Nowadays? New York, the place I love most and have always considered the greatest city in the world, has become a criminal hellhole, and while the pre-Giuliani era of NYC was lawless, the situation is even worse now. Where I used to bite off the hand of anyone who offered me a visit, I would think twice now. LA is just as bad and San Francisco is worse.
Does moving to a post-Brexit London fill anyone with joy? In all honesty, the whole country seems to be suffering a collective nervous breakdown, and leaving seems a pretty daunting task than it used to be. A rock and a hard place; the frying pan and the fire – these are the options successive governments have offered our children.
But it should also be remembered that it is not just the young people. In an almost direct replay of the 1980s, a friend of mine went to London to work for an English newspaper. He came home when things were going well, but when business dried up… he returned to London at 53 because it was the only place he could find work. Moving abroad at a young age is tough but still an adventure. Moving abroad for a second time at 50 is tough, but he has lost his sense of adventure – now all he feels is a sense of despondency and failure.
But while the options aren’t as attractive today as they were then, I would advise any young person to pack their bags and book their tickets.
And that’s a damn shame.
Do we all want to live in a dystopian cashless society?
The first time I came across the phrase “cashless society” was on a flight to the US, where you had to use a credit card to buy a beer or a glass of wine with dinner.
I figured it was just a fad or a way for the airline to stop employees from pocketing dollars but as usual I was wrong.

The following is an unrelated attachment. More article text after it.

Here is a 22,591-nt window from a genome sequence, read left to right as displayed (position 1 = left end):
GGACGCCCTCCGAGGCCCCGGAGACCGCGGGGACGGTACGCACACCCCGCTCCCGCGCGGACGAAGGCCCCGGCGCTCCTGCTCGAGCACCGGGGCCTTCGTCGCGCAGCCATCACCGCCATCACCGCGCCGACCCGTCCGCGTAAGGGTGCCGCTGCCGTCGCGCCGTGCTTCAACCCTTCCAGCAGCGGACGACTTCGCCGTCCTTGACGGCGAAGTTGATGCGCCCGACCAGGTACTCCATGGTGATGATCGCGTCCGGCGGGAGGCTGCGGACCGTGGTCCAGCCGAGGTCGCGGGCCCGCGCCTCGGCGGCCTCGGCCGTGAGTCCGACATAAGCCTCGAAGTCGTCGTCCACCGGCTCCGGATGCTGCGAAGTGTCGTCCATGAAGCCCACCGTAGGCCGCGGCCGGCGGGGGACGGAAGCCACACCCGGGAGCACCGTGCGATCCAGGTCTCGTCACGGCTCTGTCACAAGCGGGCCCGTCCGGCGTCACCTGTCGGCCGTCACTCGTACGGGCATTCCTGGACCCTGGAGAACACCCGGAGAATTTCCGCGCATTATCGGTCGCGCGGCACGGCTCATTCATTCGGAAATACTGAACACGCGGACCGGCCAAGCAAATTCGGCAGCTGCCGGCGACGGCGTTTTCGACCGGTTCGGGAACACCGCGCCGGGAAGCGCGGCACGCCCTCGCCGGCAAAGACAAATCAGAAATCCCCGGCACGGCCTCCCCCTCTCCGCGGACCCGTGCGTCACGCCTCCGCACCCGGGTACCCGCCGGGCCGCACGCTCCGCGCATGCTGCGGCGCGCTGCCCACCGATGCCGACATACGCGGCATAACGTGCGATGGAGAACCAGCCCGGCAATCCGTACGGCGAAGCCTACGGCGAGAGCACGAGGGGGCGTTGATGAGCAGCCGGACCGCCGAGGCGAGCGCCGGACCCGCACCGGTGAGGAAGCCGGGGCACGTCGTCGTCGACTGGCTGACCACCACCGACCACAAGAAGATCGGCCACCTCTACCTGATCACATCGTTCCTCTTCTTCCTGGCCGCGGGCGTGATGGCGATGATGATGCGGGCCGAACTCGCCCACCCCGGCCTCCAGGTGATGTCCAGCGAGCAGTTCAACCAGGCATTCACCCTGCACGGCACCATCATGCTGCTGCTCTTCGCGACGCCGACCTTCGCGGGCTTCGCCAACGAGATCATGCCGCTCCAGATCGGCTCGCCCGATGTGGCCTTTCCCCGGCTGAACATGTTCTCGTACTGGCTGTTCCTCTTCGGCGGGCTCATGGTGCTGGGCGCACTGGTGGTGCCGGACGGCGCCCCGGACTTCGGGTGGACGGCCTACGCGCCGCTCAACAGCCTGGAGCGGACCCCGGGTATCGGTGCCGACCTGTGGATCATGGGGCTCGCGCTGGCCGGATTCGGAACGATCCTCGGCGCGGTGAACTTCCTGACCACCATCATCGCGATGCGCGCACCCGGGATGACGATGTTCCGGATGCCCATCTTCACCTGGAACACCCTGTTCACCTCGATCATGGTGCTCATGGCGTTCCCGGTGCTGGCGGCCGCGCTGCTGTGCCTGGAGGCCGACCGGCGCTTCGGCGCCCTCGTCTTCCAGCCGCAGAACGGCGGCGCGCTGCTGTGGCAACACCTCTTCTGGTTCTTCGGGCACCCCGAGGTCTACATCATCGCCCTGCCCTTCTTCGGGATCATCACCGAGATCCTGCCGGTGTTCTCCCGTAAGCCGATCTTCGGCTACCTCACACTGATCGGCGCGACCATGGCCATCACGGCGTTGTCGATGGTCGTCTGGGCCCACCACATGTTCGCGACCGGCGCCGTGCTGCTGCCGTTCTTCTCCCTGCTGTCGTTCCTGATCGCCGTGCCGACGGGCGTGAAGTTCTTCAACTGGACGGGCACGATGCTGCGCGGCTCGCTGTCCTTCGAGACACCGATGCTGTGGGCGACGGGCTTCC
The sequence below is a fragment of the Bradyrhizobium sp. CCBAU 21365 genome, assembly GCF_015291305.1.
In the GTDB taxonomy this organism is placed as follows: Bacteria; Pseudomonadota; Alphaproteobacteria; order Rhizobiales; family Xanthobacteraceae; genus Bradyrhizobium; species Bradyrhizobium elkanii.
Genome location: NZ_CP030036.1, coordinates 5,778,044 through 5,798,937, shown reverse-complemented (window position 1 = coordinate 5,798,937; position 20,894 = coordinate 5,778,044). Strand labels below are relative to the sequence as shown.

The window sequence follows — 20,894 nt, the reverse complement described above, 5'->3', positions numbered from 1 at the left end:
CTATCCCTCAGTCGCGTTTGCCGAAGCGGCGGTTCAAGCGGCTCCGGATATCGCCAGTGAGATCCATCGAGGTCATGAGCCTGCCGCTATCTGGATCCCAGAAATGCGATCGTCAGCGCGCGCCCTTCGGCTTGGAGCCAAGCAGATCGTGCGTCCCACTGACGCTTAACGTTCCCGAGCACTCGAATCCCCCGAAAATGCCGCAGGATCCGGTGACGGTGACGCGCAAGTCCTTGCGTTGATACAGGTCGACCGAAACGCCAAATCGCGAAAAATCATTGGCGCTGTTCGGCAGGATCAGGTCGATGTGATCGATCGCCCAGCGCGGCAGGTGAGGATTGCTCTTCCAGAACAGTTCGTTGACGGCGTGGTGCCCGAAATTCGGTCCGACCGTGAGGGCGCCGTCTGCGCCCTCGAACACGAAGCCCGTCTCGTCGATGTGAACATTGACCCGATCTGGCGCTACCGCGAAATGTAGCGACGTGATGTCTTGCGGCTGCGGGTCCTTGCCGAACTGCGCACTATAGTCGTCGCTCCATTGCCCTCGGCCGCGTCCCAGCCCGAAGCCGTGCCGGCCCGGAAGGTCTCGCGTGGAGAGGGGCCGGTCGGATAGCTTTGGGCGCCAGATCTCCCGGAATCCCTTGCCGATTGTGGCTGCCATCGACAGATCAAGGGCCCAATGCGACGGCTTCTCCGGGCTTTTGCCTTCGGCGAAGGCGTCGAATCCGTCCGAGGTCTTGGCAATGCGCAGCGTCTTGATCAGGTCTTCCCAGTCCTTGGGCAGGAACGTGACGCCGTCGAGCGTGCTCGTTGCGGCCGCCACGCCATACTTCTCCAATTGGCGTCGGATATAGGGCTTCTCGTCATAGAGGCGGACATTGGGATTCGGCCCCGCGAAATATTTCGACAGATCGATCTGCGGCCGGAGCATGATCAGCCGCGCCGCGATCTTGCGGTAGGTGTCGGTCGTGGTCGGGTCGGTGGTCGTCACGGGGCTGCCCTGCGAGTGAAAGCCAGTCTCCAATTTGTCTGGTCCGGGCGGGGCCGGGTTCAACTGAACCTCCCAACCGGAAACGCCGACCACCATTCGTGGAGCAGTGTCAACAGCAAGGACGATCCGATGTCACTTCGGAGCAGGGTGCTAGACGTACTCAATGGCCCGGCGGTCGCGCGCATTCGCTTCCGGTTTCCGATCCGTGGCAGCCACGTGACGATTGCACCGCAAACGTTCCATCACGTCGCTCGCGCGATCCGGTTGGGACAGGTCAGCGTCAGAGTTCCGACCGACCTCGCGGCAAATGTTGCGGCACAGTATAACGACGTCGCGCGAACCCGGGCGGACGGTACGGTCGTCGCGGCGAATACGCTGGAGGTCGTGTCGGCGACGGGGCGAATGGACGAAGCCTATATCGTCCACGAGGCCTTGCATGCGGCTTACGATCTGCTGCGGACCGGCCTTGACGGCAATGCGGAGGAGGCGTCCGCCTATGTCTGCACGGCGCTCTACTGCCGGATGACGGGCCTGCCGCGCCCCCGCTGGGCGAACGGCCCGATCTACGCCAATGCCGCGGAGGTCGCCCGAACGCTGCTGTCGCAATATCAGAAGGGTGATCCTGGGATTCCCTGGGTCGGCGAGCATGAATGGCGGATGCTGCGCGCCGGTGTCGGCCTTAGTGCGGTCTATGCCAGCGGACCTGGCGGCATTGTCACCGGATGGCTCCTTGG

Because we now seem to have entered an almost completely cashless society. This fact struck me when I recently ventured into a barber shop for my annual haircut, only to find that they didn’t have a card machine and only accepted cash.
Of course, I didn’t have any cash in my wallet and had to go to the passport machine.
What surprised me was my own surprise at such a radical departure from normal payment rules.
It was one of the least recognized outcomes of the pandemic – people have been urged to use cards instead of notes to help prevent the virus from spreading, and what seemed like a temporary measure seems to be here to stay.
Of course, there are disputes over privacy and government surveillance, and while I’m fairly doubtful the government cares if I use my card to buy a loaf of bread at Tesco, there are legitimate concerns.
But aside from my abundance of libertarian quirks, I just prefer to know how much I have in my wallet.
As someone who is absolutely useless with money – my accountant absolutely hates me – withdrawing a limited amount of cash means I can’t go wild.
But there’s another objection: This could herald the end of tipping. After all, it’s easy to leave some loose change for serving staff in bars and cafes, but how often do you think about tipping just by tapping your card or phone?
No, I’m sticking with cash as long as I can, a lot.
https://www.independent.ie/opinion/comment/emigrants-in-this-brain-drain-face-a-tougher-choice-than-in-the-1980s-41994131.html Emigrants in this brain drain face a harder choice than they did in the 1980s